As Arabs, our problem is not the current antagonism between the United States and Europe, but the absence of a unified Arab position.
The chasm between the U.S. and Europe has widened; and as time passes, it is only growing wider, as a result of haphazard political and economic measures taken by President Donald Trump. Harmony and order endured between American and European powers over the course of a century, but we are now watching consensus wobble on the verge of collapse. Even Britain, a reliable ally, has clearly begun to state its displeasure, and is preparing for permanent withdrawal from Europe.
If that happens, it will be a huge blow to the relationship that linked America and Europe. President Trump’s years in office have increased the discord between the U.S. and Europe, and between the U.S. and other countries in the Middle East, Asia, Africa, and Latin America. Observers do not expect a single positive development in the situation in the foreseeable future, as long as Trump remains in power and continues to rule by contradictory and destructive actions. The greater problem for the U.S. and Europe will be if Trump wins a second term and continues his impromptu and clearly contradictory policies.
As Arabs, our problem is not the current antagonism between the U.S. and Europe, but the absence of a unified Arab position, and the embrace instead– by every Arab state – of its own unique policy that conflicts with the interests of Arab people, both in the East and in the West.
I contend that this will remain the case until the Arab world awakens to its role in the present and in the future, rather than assuming, as do the ignorant and those incapable of understanding the current reality, that everything is fine while it isn’t at all.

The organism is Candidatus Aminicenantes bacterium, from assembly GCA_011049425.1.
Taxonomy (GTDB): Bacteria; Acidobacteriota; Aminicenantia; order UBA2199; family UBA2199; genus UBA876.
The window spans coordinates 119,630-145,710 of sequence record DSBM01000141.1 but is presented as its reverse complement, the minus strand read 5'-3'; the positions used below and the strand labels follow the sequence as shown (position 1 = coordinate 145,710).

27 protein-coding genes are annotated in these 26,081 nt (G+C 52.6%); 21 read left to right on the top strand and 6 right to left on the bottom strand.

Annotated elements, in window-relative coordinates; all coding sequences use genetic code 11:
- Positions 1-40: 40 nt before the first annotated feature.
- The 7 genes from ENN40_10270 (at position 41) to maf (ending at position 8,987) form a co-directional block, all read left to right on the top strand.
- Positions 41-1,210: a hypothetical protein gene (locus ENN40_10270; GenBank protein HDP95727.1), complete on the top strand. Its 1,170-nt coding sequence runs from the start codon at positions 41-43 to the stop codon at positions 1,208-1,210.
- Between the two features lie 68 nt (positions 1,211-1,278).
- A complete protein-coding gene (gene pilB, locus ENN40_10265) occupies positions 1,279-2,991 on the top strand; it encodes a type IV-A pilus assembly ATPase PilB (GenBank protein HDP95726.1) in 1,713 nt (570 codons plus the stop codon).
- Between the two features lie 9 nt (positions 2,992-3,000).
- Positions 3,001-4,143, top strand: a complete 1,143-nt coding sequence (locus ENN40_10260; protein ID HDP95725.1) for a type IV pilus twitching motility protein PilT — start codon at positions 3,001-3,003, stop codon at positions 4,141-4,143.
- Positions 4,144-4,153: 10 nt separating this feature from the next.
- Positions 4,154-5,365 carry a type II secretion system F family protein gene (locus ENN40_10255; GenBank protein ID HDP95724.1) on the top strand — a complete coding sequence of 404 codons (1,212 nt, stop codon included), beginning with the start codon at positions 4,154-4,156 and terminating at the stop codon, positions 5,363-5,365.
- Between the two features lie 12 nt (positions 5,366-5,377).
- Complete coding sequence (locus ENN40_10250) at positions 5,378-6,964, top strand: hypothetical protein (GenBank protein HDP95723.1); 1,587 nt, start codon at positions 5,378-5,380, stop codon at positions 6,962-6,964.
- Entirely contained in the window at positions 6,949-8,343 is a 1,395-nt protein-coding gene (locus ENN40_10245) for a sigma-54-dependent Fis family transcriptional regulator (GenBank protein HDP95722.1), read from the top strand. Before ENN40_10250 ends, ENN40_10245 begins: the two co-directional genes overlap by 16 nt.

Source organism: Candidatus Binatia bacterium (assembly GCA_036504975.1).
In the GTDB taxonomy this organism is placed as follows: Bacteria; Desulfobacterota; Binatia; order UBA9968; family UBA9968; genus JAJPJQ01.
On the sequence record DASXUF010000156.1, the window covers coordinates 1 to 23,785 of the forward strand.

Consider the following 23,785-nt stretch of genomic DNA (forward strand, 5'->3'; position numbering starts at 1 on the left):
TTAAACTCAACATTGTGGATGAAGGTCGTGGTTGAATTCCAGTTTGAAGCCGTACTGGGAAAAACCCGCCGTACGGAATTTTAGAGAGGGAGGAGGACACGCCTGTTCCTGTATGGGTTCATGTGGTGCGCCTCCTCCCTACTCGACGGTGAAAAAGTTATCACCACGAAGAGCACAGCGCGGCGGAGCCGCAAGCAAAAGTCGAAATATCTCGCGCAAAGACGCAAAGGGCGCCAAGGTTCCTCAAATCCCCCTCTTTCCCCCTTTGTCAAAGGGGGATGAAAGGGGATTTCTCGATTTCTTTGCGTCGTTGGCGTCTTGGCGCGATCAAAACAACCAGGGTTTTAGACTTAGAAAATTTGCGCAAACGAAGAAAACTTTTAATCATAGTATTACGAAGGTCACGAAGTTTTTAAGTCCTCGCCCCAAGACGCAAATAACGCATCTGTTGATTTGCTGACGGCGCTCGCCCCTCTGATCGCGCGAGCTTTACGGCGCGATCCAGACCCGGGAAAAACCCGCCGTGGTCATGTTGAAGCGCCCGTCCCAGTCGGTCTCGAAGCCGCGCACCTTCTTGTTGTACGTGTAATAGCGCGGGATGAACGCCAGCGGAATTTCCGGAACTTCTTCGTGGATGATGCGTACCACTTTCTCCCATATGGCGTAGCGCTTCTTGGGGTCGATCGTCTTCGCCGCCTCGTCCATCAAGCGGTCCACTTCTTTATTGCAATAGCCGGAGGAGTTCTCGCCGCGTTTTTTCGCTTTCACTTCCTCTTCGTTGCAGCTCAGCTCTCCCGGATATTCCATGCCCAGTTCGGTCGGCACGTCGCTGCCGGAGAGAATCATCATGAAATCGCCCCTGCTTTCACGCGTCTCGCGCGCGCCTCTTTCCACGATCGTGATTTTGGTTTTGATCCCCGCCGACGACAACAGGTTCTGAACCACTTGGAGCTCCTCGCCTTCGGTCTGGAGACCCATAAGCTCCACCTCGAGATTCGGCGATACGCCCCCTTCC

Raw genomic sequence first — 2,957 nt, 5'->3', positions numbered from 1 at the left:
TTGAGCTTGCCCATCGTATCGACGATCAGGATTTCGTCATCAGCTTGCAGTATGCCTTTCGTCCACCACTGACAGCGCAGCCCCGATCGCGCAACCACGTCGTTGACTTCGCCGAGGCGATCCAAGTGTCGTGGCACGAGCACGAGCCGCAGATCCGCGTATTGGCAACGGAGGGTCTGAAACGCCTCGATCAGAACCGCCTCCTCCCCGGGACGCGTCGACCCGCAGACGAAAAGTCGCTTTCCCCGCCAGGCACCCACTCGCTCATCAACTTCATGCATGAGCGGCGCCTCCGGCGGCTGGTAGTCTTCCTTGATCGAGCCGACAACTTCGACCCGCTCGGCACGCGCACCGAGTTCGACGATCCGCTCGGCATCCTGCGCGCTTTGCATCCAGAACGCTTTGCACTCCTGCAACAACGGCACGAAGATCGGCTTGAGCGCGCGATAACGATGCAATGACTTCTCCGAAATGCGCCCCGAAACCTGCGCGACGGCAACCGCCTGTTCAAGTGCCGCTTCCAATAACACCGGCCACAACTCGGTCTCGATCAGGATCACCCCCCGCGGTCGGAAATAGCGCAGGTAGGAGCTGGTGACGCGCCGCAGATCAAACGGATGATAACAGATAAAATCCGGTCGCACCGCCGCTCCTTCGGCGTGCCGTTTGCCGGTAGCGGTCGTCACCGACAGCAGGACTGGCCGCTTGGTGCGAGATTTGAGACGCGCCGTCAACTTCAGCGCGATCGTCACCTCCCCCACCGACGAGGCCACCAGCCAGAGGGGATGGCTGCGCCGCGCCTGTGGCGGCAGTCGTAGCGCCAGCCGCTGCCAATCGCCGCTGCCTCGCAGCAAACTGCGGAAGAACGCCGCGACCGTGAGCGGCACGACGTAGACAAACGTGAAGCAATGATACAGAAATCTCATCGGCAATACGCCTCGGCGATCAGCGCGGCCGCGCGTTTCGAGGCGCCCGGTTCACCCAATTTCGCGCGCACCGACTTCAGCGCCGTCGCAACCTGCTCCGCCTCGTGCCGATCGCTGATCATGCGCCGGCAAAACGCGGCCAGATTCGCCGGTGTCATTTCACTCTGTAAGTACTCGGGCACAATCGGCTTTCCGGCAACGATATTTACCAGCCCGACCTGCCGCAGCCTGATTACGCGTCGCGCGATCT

If the Arab world had been in a positive situation, it would have been able to play a constructive role in the European-American economic dispute, at the very least. Arab economic potential offers us the ability to be effective. In the past, we have seen how the Arab economy has enabled our strength during global political transitions, a strength we would have today, if Arab leaders with economic influence were more effective.
Indeed, many commentators in the U.S. and Europe speak clearly about the absence of a role for Arabs. They are searching for the factors that led to this loss and to the aforementioned inability of current Arab leaders to meet their real obligations on a local and global level.
Perhaps those words have succeeded in awakening what remains of awareness among our leaders. Perhaps our leaders have recognized the importance of Arabs on the international stage. Perhaps they have realized what they must do, both regionally and globally, after the period of stagnation that kept the Arab world from the global stage and forced us to live in unprecedented isolation.